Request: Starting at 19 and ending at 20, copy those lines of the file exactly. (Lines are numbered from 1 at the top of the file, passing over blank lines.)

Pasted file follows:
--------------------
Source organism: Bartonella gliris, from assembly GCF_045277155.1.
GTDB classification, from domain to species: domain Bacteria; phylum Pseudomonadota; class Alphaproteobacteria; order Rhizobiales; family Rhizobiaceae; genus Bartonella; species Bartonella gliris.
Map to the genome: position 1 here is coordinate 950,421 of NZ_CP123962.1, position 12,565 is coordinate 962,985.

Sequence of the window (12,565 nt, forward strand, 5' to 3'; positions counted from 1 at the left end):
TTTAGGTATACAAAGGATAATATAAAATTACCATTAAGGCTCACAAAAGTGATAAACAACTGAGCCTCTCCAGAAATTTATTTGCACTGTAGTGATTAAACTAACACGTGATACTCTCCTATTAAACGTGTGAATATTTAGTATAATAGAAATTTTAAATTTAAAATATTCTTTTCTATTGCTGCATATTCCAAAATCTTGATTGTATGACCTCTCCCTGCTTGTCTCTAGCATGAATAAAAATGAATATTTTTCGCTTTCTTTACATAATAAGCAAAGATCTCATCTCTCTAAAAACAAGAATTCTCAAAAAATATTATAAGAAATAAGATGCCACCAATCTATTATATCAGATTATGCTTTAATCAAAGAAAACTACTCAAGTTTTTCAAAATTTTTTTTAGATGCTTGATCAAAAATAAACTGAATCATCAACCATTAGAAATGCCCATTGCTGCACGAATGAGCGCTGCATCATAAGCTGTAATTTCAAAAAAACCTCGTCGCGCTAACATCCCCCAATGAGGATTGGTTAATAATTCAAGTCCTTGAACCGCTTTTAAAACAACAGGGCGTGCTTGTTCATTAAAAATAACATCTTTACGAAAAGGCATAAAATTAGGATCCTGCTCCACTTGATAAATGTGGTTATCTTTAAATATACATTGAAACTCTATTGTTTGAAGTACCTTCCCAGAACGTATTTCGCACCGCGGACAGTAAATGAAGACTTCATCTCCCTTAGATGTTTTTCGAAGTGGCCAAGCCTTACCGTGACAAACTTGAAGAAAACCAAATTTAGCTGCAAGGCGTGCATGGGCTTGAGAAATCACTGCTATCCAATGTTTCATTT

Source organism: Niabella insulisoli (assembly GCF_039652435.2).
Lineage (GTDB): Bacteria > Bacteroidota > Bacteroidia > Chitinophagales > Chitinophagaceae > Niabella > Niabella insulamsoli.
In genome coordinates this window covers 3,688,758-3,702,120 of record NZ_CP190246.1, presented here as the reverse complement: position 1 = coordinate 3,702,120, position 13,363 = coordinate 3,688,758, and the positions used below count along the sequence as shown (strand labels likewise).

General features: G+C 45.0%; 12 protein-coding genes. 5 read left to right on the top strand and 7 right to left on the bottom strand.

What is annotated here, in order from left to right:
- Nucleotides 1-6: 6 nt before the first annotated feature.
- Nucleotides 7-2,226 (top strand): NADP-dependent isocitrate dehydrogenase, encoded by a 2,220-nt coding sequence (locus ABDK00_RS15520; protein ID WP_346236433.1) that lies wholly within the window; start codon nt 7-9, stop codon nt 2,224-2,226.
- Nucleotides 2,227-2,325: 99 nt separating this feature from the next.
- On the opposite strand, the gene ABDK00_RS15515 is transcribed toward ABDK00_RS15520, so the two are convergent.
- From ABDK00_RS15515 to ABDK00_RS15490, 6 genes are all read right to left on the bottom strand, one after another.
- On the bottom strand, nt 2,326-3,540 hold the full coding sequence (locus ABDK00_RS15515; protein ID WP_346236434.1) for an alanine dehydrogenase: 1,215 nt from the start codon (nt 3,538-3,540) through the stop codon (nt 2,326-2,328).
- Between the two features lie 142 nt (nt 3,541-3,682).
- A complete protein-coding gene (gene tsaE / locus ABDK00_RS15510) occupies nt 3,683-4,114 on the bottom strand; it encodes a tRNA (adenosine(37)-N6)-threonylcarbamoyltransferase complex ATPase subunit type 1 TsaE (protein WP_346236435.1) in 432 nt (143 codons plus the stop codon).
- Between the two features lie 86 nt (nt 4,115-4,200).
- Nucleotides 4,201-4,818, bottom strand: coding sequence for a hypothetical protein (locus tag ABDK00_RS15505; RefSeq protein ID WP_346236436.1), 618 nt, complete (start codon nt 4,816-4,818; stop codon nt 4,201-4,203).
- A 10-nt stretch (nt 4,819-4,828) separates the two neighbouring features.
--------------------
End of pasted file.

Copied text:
- Between the two features lie 86 nt (nt 4,115-4,200).
- Nucleotides 4,201-4,818, bottom strand: coding sequence for a hypothetical protein (locus tag ABDK00_RS15505; RefSeq protein ID WP_346236436.1), 618 nt, complete (start codon nt 4,816-4,818; stop codon nt 4,201-4,203).